Handicapped Get a Place Under the Sun in Brazil

    Representatives of 21 Iberian-American countries will meet in Rio de Janeiro between November 7 and 10 at the second Riadis to discuss the inclusion of handicapped people in society.

    Riadis is Conference of the Iberian-American Network of NGO’s on the Inclusion of the Handicapped and Their Families (Conferência da Rede Ibero-Americana de Organizações Não Governamentais de Pessoas com Deficiência e Seus Familiares)


    It is expected that 150 people will attend the event which aims to get civil society involved in policy-making decisions. It is sponsored by the Brazilian Special Secretariat of Human Rights, with assistance from the government of Spain and the city of Rio.


    Brazil was selected to host the event because of the country’s strong pro-action policies in favor of human rights, especially the inclusion of the handicapped.


    The Riadis is an NGO which was created in Caracas in 2002 and approved by the UN General Assembly.


    The 21 members of Riadis are: Argentina, Brazil, Bolivia, Colombia, Chile, Costa Rica, Cuba, El Salvador, Ecuador, Spain, Guatemala, Honduras, Mexico, Nicaragua, Paraguay, Panama, Peru, Portugal, Dominican Republic, Uruguay and Venezuela.


    Brazil was recently classified by the UN as one of the five most active countries in this area in the Americas together with Costa Rica, Jamaica, the United States, and Canada.


    This assessment was made by a group of non-governmental organizations (NGOs) associated with the International Disability Rights Monitoring (IDRM), which accompanies the quality of life and the treatment given by countries to people with disabilities.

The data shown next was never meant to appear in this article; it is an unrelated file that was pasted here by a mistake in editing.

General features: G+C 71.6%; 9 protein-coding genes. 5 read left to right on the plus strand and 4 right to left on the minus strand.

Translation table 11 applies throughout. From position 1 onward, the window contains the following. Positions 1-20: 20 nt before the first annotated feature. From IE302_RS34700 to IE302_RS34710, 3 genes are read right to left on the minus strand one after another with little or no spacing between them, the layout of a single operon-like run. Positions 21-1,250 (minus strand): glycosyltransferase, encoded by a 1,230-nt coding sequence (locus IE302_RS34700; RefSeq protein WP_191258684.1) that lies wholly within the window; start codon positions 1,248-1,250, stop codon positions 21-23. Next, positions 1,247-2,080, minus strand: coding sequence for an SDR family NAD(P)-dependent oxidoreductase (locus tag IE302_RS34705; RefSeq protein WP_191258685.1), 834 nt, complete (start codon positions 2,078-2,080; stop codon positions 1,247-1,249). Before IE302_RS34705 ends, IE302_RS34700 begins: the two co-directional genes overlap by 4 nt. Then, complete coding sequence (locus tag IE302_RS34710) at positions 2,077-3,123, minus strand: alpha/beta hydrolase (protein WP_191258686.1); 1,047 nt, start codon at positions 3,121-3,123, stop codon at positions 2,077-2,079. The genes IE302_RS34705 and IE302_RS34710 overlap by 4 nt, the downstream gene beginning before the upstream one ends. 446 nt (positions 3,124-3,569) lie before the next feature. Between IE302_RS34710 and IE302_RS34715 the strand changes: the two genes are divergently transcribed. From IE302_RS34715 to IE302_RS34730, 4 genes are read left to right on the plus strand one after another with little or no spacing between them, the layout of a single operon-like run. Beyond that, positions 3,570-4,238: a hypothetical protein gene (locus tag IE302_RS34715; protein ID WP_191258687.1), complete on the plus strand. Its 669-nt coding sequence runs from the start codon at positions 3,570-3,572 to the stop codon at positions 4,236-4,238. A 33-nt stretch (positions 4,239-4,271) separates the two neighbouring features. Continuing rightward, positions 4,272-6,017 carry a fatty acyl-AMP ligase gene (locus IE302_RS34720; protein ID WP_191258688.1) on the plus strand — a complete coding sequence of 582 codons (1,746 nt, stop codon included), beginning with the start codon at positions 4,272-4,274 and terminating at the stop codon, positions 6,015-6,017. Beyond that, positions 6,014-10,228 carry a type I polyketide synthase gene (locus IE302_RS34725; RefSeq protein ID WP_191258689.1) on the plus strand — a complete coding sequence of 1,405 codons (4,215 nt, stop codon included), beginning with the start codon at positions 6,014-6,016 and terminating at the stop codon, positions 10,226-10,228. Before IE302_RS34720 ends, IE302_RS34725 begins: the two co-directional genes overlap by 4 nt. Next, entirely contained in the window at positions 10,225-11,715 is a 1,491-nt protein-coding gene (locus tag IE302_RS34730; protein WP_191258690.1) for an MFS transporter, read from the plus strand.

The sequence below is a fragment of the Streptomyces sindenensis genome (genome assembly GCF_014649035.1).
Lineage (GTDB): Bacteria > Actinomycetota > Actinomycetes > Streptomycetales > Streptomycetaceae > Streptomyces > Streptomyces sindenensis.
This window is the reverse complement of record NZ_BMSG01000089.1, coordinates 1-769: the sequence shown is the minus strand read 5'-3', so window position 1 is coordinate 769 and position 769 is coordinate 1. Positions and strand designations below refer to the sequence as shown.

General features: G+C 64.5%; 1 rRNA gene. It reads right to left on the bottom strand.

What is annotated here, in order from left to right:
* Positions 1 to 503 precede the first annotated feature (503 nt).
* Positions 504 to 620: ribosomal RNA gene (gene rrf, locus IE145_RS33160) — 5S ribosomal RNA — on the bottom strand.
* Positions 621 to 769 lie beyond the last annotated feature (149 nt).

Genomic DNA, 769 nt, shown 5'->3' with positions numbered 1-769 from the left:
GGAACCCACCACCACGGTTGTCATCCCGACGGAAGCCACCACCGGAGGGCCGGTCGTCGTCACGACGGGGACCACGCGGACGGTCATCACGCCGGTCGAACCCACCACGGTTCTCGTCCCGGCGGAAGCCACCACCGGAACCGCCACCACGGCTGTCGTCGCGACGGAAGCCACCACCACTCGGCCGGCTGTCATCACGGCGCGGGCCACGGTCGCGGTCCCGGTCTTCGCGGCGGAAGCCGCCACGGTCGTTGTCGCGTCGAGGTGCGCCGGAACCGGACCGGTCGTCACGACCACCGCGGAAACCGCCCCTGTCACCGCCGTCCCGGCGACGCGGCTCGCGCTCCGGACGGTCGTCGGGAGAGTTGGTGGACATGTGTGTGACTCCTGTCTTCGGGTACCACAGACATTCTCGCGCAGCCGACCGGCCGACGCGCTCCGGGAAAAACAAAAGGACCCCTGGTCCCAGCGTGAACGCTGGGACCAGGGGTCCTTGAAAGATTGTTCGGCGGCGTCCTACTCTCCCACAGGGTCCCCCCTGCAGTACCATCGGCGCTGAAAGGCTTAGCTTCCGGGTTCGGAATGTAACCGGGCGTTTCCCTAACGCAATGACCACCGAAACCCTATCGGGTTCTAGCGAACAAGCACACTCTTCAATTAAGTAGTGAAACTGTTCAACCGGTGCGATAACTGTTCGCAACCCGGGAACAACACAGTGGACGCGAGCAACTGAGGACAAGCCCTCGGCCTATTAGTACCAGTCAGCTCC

The document was presented at the end of August in New York at a meeting of the Ad Hoc Committee, which is working on a proposal for a new United Nations (UN) convention. The study covered 24 countries.


    “The report was prepared by a group of non-governmental organizations that accompanies the quality of life and the treatment given by countries to people with disabilities,” explained Izabel Maior, from the National Coordinating Board for the Integration of the Disabled, part of the Brazilian government’s Special Secretariat for Human Rights (SEDH).


    The document gives Brazil a good rating according to six criteria: legal protection, education and job opportunities, mobility, health and housing services, communications facilities, and support for international treaties.


    For Maior, even though the report places Brazil in the legislative vanguard, it is necessary to perfect and expand measures that affect people’s daily lives.


    Still a Long Way


    The President of the National Council for the Rights of the Disabled (Conade), Adilson Ventura, declared that, despite the positive results, Brazil has no reason to rejoice.


    “Quite the opposite, we have many flaws and many needs. We are merely a little better off than the others, and in this we can see how poorly off they are, how bad the situation must be for disabled people in other countries,” he pointed out.


    For Maior, disabled individuals whose socio-economic circumstances are more favorable are already able to live with quality in Brazil.


    She recalls, however, that this is not the case in all parts of the country and for all social classes.


    “In Brazil, 40% of the population lives below the poverty line, and it is precisely in this group that the majority of people with disabilities is concentrated,” she said.


    She also affirmed that there is a distance separating people with disabilities from the population in general in terms of access to goods and services.


    “People with disabilities don’t attend school to a greater extent than those who are not disabled, they are present in the labor force to a lesser degree, and their salaries are lower,” she added.


    Maior informed that the process of regulating the laws that guarantee access to people with disabilities is being completed. These laws cover various facets, from access to public buildings to rules for civil aviation.


    Agência Brasil

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